Now and Then
1995, PG-13, 96 min. Directed by Lesli Linka Glatter. Starring Christina Ricci, Gaby Hoffman, Thora Birch, Ashleigh Aston Moore, Rosie O'Donnell, Demi Moore, Melanie Griffith, Rita Wilson.
REVIEWED By Alison Macor, Fri., Oct. 27, 1995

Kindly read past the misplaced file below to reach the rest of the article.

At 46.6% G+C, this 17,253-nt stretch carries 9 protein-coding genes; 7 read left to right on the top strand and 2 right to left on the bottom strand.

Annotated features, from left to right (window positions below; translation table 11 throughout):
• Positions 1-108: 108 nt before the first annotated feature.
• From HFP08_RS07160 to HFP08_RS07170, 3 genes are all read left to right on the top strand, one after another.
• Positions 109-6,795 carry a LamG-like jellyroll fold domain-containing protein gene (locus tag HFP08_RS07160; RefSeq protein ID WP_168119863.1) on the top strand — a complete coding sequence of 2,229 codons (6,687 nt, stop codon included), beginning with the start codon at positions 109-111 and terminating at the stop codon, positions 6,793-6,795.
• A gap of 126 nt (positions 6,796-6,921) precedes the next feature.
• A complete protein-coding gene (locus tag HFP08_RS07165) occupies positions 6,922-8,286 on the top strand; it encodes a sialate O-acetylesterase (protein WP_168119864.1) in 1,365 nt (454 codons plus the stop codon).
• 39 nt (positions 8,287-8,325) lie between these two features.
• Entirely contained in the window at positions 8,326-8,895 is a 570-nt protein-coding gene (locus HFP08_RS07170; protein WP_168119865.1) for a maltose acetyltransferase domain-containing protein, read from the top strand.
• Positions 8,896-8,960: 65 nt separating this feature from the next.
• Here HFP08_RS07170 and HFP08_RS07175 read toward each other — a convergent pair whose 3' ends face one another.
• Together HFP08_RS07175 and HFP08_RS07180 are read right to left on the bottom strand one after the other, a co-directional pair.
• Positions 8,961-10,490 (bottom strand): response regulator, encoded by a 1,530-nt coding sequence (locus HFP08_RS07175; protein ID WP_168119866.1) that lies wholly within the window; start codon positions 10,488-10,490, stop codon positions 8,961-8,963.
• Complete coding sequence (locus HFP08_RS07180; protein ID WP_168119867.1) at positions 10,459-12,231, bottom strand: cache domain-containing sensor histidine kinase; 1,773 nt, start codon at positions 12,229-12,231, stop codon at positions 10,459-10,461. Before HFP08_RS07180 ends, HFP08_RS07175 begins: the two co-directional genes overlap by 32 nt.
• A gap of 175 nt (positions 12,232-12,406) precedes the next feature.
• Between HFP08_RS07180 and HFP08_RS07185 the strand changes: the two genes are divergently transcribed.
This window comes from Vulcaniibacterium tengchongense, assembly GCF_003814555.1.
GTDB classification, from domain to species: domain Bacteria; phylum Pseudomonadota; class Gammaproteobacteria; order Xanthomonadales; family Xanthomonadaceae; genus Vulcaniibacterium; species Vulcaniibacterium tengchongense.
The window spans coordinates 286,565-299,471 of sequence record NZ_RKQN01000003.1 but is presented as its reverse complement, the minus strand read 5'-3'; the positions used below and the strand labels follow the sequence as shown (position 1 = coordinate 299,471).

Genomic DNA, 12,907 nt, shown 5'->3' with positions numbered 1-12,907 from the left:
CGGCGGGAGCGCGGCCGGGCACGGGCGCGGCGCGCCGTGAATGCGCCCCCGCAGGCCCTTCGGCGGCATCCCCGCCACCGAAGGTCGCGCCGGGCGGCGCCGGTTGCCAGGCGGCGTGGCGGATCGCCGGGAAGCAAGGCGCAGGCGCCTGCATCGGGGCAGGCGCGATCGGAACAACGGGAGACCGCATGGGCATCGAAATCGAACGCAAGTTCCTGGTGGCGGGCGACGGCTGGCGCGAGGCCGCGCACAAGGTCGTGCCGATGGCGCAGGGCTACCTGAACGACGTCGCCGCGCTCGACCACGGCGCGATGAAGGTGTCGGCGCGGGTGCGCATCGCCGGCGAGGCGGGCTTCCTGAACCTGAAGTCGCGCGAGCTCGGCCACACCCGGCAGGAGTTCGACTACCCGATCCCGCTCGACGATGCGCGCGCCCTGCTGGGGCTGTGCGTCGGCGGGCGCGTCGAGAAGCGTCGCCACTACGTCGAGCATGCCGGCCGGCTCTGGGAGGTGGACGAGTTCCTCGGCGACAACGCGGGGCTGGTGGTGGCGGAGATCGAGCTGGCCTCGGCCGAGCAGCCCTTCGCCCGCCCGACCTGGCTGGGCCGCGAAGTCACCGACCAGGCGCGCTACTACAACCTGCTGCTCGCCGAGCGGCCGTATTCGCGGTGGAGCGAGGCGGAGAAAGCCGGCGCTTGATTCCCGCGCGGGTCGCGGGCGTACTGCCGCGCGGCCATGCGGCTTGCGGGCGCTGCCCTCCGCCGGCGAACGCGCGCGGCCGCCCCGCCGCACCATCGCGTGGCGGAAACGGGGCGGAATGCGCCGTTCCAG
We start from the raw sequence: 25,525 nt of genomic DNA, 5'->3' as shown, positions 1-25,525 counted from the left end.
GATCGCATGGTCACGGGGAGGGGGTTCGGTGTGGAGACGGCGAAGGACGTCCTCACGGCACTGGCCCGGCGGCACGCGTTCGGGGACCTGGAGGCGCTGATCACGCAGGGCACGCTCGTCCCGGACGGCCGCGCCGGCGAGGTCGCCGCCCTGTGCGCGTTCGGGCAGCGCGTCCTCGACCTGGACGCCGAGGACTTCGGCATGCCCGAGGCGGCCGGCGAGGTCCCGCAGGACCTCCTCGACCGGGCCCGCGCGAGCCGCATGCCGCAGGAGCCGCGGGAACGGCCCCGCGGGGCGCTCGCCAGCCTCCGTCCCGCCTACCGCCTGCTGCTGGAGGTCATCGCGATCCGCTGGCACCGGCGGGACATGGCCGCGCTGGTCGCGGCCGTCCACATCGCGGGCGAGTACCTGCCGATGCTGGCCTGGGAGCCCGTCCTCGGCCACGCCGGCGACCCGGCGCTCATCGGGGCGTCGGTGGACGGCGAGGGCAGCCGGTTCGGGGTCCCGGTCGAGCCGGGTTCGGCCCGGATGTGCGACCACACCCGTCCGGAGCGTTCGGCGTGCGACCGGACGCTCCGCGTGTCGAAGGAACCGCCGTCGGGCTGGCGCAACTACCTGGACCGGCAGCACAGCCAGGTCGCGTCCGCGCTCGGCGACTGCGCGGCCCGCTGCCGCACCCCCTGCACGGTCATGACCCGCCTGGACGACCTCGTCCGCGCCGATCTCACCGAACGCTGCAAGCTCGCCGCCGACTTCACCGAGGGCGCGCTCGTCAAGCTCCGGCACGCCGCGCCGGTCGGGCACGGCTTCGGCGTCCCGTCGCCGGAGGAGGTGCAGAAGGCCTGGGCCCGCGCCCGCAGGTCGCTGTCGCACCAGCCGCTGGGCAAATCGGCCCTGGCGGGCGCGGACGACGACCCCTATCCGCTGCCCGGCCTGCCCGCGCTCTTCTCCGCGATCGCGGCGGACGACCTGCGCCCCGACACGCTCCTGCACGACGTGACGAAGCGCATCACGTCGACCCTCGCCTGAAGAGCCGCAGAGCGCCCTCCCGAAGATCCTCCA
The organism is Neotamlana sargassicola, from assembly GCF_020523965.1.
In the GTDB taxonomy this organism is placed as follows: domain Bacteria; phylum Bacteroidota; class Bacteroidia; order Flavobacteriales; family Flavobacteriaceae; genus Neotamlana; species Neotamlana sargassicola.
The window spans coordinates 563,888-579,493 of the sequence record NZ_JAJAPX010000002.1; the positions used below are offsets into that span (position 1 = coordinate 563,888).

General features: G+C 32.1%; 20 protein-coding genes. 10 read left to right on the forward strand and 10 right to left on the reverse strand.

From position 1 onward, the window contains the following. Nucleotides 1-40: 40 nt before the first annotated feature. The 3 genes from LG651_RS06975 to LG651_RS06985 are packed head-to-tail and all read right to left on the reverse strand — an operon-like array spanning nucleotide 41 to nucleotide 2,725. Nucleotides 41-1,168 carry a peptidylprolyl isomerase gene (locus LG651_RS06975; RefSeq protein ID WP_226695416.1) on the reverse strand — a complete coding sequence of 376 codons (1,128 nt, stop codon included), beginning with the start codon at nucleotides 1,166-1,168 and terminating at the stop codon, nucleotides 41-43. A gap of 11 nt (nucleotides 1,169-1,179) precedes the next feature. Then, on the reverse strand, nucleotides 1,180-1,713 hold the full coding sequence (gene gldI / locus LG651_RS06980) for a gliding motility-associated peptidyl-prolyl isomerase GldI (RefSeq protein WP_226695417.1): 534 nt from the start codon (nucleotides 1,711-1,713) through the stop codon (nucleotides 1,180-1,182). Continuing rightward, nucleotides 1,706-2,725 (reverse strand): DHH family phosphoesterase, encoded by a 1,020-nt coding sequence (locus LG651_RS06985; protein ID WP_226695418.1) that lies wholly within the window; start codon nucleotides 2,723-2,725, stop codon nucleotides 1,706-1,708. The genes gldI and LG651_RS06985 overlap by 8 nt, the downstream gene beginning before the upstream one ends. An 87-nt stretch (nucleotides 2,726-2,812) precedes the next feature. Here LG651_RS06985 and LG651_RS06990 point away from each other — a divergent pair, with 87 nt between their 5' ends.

We need more films about girls – big girls and little girls. But as much as Lesli Linka Glatter's debut feature promises to be a Stand By Me for girls, Now and Then fails in its attempt to portray both the present and the past with equal success. It's sweet and it's often funny, but ultimately its slice-of-life approach tries too hard to incorporate current events like the Vietnam War. Set predominantly in the summer of 1970, Now and Then describes a summer in which four 12-year-olds from Shelby, Indiana, save their money to buy a room of their own in the form of a treehouse from Sears. Roberta (Ricci), Samantha (Hoffman), Teeny (Birch), and Chrissy (Aston Moore) are four friends who spend the summer conducting seances, trading pranks with the local family of terrorizing boys, and saving their “treehouse dollars.” The four young actresses effectively convey that on-the-verge feeling between puberty and teen-hood, and smaller roles played by Janeane Garofalo, Bonnie Hunt, and Cloris Leachman provide entertaining distractions. However, less effective are the present-day segments in which the girls are played by an interesting combination of bankable adult actresses: O'Donnell as Roberta, Demi Moore as Samantha, Griffith as Teeny, and Wilson as Chrissy. Trailers for the film shrewdly play both sides against the middle by marketing the film toward adults and young girls, but viewers expecting to see the adult actresses as much as their younger counterparts will be disappointed. Bracketing the film in two segments that bring Teeny and Samantha back to Shelby for the birth of Chrissy's first child (delivered by Roberta, now an obstetrician), the scenes and the actresses fall flat in an attempt to cram a reunion, a birth, and a reconciliation with the past into less than 20 minutes of screen time. Now and Then somewhat successfully pushes all the right emotional buttons by depicting themes common to most young girls, but I expected more, not less, from the now in Now and Then.